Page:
God is passionate about his glory. He says, “I am the Lord; that is my name; my glory I give to no other, nor my praise to carved idols” (Isaiah 42:8). Worship is a holy invitation to enjoy God, to express our love, adoration, and gratitude to our Creator, to “ascribe to the Lord the glory due his name” (Psalm 29:2). Is your church passionate about God’s glory? Do your people engage in worship like they mean it? Below are five indications that your congregation undervalues worship, followed by one practical suggestion on how to reverse that tendency.
1. The people don’t sing.
I travel extensively, so I’m in different kinds of churches all the time, and I’m noticing a disturbing trend: people in our congregations aren’t singing. In most churches, I would estimate that less than half the people sing. And most of those are women. Sad to say, but the majority of Christian men aren’t keen on singing God’s praises in church.
2. The people watch instead of participate.
Not only do people not sing, they don’t generally engage on any other level. Conditioned culturally to be spectators instead of participants, people today are downright lethargic when it comes to worship. The first couple rows may be fully engaged. That’s where all the “worship groupies” sit, but look beyond the front row. Sit in the back sometime and you’ll see exactly what I’m talking about. People are not participating. Some are just staring passively into space. I know you can’t always judge by appearances, but it’s pretty obvious that the majority of the people in church today are not engaged during worship.
3. People show up consistently late for church.
For some, worship isn’t worth showing up for church on time. It’s understandable for those with small children to run late on Sunday morning, but too many of us arrive well after the worship set has started. Those same people wouldn’t think of missing the sermon. After all, that’s the real “meat and potatoes” of the service. However, they have no qualms about missing worship.
4. People don’t attend when their favorite speaker isn’t preaching.
Does church attendance go down when your main speaker is out of town? If your people stay home when their favorite speaker isn’t in the pulpit, they’re ignoring one of the main reasons believers gather in the first place: to offer God our best worship.
5. Splits and schisms over worship styles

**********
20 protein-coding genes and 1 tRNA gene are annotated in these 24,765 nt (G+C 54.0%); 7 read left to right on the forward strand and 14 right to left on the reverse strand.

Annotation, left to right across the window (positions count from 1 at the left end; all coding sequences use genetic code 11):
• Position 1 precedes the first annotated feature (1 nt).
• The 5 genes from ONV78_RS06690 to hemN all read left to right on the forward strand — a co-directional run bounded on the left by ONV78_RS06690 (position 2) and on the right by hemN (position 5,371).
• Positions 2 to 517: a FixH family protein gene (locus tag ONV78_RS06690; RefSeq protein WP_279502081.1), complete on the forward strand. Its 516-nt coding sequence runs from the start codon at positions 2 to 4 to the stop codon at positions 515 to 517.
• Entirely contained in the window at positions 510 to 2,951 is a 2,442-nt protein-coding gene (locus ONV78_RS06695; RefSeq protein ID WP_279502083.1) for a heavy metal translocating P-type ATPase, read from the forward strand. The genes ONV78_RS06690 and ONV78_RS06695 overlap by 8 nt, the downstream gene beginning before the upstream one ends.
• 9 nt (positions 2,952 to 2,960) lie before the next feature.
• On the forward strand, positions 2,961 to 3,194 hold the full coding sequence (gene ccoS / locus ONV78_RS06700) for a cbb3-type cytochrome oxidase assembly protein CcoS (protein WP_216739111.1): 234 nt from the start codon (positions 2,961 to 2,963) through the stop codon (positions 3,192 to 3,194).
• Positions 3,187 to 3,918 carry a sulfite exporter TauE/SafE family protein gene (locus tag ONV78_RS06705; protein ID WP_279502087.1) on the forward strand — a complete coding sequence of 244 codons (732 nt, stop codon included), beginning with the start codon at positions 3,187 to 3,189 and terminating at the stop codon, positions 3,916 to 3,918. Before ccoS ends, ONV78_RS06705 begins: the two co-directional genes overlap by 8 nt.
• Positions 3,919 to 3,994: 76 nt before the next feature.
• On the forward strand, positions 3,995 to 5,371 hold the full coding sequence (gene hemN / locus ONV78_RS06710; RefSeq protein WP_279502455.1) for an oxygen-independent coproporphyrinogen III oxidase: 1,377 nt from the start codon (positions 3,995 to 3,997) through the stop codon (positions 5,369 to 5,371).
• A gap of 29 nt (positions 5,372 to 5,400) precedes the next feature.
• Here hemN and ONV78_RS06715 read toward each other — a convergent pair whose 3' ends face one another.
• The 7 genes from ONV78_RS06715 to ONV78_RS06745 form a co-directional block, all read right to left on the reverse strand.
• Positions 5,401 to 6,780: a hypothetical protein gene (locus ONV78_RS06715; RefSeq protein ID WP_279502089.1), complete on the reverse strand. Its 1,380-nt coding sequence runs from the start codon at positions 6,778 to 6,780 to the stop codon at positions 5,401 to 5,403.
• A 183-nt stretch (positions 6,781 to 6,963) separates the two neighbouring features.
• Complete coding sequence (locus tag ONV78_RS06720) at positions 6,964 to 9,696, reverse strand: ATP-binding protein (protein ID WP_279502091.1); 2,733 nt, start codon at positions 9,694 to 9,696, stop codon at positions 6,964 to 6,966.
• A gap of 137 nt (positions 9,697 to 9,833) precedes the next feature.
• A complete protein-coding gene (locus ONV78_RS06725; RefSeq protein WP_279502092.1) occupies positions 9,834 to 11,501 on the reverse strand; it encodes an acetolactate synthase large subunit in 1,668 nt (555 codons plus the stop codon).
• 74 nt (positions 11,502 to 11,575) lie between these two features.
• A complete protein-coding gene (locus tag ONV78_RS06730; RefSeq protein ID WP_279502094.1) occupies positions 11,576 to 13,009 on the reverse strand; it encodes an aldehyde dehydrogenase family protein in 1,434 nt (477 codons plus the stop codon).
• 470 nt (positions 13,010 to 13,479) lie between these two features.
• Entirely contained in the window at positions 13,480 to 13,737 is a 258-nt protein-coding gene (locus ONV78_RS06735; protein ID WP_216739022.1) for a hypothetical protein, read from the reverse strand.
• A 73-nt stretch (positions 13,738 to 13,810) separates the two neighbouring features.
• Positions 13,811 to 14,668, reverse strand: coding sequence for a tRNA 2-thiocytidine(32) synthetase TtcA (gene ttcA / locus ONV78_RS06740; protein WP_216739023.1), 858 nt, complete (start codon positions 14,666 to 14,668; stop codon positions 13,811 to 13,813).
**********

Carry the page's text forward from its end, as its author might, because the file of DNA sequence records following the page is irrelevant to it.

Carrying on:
Generally speaking, worship wars are most likely to occur in churches that undervalue worship, which is ironic given the fact that such controversies always generate debate at a fevered pitch. The problem is that the argument most often boils down to worship styles. In spite of the fact that the Bible doesn’t endorse any one type of music or mode of worship, but instead allows for freedom and variety, believers too often come to view their personal preferences as sacred. It must grieve the heart of God that something like worship, which according to Romans 15:5-6 is meant to reflect our unity in Christ, would instead become a source of conflict and strife.
There are many reasons why people don’t engage during worship, far too many for me to cover in one blog post. However, the most common reason is that our people lack biblical knowledge and understanding about worship. We can’t expect them to value worship if we don’t educate them about its importance and deepen their understanding and appreciation of it. To that end, I strongly recommend exposing your congregation to passionate, biblical teaching on worship. Even one sermon will go a long way in raising enthusiasm. However, for more lasting results, I humbly suggest having your church go through my latest book together, Worship on Earth as it is in Heaven. As uncomfortable as I am touting my own work, I do so not because it’s my book, but because I strongly believe in its message. If you want your people to engage on a deeper level during worship, put this book on your church’s recommended reading list. Or include it in your church’s small group curriculum. For more information and a short video clip about the book, click here.